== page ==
HARARE – So the referendum has come and gone!
I am one of those who still have misgivings about the way we were railroaded into the poll without being given enough time to study this very important document.
But the fact that the powers that be had their way makes my reservations irrelevant.
What a lot of people did not expect is the number of people who took time to vote.
At a time when a lot of the so-called pundits and analysts were saying the poll would be characterised by apathy Zimbabweans confounded them all by coming out to express themselves.
Whether that overwhelming “yes” vote was an informed decision or based on what the politicians wanted is not important now.
Call it the voice of the people or the tyranny of the majority the fact is we are all — including those of us who refused to go along to get along — stuck with the “people-driven constitution” as it is described by some.
I know there are those who voted with their feet by not bothering to go and dip their little fingers in the red ink.
Some felt their vote would not make a difference as “the result was a foregone conclusion” while others did not know enough of the draft to either endorse or reject it.
Others were also suspicious of the whole exercise pointing to the fact that for once, the ever-squabbling members of the Government of National Unity were in agreement.
“There must be something wrong when politicians from such diametrically opposed parties agree,” said one.
There might be some merit in that argument. But maybe the parties are so fed up with working together that they compromised on the draft constitution so we can have general elections.
And judging by the rhetoric, it seems they all believe they will land the knockout punch that will end the marriage of convenience they find themselves in as a result of the inconclusive result of the 2008 elections.
Also as we have seen in the past, I suppose they can always amend those parts of the constitution they do not like once they get into power with the majority to do so.
We have been told that this constitution is a much better document than the Lancaster House one which it is going to replace and we should embrace it with fervour.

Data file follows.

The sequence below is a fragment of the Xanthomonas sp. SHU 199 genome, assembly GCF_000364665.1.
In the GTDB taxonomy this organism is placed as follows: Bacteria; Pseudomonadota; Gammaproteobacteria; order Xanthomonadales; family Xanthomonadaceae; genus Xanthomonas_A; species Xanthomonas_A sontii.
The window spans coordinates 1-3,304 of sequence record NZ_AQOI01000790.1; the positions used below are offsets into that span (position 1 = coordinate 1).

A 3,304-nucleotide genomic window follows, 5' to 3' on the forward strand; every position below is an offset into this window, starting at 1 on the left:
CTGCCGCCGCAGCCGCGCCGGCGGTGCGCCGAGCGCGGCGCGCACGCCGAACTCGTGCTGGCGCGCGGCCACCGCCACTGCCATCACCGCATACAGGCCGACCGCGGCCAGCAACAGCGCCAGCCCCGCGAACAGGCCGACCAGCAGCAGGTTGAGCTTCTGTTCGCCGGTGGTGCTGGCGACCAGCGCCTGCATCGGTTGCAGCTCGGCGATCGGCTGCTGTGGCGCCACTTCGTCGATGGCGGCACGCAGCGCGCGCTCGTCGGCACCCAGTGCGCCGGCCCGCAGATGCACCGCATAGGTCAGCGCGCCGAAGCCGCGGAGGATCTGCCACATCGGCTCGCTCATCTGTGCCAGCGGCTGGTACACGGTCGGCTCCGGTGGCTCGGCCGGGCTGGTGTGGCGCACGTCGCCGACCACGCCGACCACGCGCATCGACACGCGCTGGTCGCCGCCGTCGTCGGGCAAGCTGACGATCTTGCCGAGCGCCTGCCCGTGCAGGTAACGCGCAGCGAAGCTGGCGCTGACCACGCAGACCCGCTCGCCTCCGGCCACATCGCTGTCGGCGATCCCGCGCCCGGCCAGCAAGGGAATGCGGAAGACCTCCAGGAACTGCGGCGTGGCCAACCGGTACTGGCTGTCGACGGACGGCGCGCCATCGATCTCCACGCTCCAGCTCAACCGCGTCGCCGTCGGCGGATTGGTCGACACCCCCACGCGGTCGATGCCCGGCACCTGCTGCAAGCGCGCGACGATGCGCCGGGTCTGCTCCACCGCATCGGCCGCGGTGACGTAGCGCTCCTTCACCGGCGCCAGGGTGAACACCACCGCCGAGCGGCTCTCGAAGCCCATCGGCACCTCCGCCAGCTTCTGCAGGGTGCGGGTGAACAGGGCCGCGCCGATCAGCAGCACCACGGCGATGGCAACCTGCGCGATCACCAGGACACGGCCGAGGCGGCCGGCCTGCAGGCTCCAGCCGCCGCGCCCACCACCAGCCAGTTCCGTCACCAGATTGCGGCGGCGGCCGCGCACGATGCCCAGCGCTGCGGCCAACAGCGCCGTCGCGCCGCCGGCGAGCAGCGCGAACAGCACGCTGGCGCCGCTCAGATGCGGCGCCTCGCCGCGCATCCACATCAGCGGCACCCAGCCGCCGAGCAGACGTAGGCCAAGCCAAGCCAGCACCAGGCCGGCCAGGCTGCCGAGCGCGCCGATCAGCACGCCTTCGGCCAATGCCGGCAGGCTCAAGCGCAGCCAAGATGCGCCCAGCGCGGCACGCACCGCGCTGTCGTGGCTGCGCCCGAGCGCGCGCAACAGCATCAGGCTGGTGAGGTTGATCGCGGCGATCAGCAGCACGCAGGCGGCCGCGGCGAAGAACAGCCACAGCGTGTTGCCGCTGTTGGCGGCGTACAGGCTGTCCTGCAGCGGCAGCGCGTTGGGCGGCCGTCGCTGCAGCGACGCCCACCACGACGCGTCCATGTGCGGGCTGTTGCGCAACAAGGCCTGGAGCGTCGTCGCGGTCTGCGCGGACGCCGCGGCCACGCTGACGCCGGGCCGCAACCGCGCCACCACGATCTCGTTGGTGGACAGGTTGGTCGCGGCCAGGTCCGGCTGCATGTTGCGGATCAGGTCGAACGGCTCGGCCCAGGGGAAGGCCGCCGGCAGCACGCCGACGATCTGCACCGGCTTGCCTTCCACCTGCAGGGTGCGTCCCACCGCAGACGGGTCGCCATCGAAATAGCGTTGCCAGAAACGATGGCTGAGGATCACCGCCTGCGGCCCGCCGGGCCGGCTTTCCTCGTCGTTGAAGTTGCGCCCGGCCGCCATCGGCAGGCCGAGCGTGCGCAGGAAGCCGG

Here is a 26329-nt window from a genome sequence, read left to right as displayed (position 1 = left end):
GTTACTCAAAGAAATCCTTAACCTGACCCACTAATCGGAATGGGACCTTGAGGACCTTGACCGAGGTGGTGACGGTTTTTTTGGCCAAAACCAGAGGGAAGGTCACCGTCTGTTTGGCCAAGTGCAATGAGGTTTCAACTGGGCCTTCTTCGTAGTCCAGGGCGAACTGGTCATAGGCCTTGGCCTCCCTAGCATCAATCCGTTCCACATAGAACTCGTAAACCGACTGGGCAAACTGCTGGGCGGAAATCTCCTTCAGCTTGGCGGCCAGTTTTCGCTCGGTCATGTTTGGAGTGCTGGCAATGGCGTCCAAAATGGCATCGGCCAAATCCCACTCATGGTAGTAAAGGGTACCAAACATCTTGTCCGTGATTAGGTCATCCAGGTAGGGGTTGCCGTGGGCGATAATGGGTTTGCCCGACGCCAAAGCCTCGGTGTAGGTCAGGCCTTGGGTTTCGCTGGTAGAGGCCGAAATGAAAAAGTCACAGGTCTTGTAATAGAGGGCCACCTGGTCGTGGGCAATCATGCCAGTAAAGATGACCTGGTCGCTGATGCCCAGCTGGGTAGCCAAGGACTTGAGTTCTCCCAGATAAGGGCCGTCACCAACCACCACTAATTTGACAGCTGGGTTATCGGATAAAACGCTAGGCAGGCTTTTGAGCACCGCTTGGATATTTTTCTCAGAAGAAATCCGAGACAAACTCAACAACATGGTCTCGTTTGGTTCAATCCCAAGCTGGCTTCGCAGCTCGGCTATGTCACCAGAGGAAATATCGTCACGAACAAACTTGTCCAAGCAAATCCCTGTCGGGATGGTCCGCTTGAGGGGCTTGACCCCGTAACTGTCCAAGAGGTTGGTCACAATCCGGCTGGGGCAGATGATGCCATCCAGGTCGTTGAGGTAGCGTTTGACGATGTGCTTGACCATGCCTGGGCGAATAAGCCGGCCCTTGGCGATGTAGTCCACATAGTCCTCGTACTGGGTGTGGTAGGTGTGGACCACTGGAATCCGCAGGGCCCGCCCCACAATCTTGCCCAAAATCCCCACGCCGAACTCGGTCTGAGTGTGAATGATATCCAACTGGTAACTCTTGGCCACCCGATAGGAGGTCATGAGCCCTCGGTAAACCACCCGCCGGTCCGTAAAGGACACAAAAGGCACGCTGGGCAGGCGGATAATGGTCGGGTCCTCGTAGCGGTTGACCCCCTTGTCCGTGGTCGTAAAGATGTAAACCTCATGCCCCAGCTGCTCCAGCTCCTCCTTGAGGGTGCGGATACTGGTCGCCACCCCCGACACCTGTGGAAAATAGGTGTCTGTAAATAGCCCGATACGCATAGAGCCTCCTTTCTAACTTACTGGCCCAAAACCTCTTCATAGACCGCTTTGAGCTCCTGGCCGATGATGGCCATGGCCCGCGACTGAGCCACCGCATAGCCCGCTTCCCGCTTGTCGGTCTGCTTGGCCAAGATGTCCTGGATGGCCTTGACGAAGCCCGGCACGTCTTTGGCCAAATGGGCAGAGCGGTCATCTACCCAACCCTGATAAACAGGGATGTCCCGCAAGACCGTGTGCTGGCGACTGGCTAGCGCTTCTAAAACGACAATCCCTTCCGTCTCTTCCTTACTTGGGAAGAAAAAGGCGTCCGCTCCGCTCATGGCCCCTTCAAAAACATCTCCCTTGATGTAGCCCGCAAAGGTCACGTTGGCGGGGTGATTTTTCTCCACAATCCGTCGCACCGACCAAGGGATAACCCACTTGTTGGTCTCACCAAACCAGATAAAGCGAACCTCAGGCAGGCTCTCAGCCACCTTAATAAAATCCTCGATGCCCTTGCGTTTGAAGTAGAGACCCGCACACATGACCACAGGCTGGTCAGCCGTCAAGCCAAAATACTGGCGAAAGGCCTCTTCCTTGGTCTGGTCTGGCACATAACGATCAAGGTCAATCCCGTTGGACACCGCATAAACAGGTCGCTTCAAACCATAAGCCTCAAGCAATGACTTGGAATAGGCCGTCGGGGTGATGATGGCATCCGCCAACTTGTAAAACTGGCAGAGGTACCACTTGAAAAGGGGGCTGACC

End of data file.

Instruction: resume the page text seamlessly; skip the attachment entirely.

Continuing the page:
I shall give it the benefit of the doubt because it’s a done deal and maybe it is better after all.
In any case, whatever its merits; whatever its advantages over the last one, the fact remains that a constitution is only as good as the people who are supposed to govern by it.
Despite my own misgivings and those of a lot of other Zimbabweans, it was good to have an almost incident-free poll. I however think that the effusive talk of the “maturity” of Zimbabweans being crowed about by some sections of the media is a tad misplaced and premature.
Firstly I think it’s insulting the intelligence of Zimbabweans by suggesting we were “immature” before.
I believe that, left to our own devices and given a chance to express ourselves without politicians poisoning some peoples’ minds by saying “if you are not with us you are against us” and deserve to be punished, we are mature enough to respect each other’s right and freedom to express ourselves.
Secondly, there was no contest here.
The politicians and their parties were in agreement and the right to rule, or misrule if you like, was not at stake.
This was merely a dry run for the big one; the general election, which we are told is due before the end of the year.
If we pass that test, if we do not beat each other upside the head during the campaign and the actual poll, then I can live with being described as mature as it won’t matter.
I’ll be too busy celebrating. – ish Mafundikwa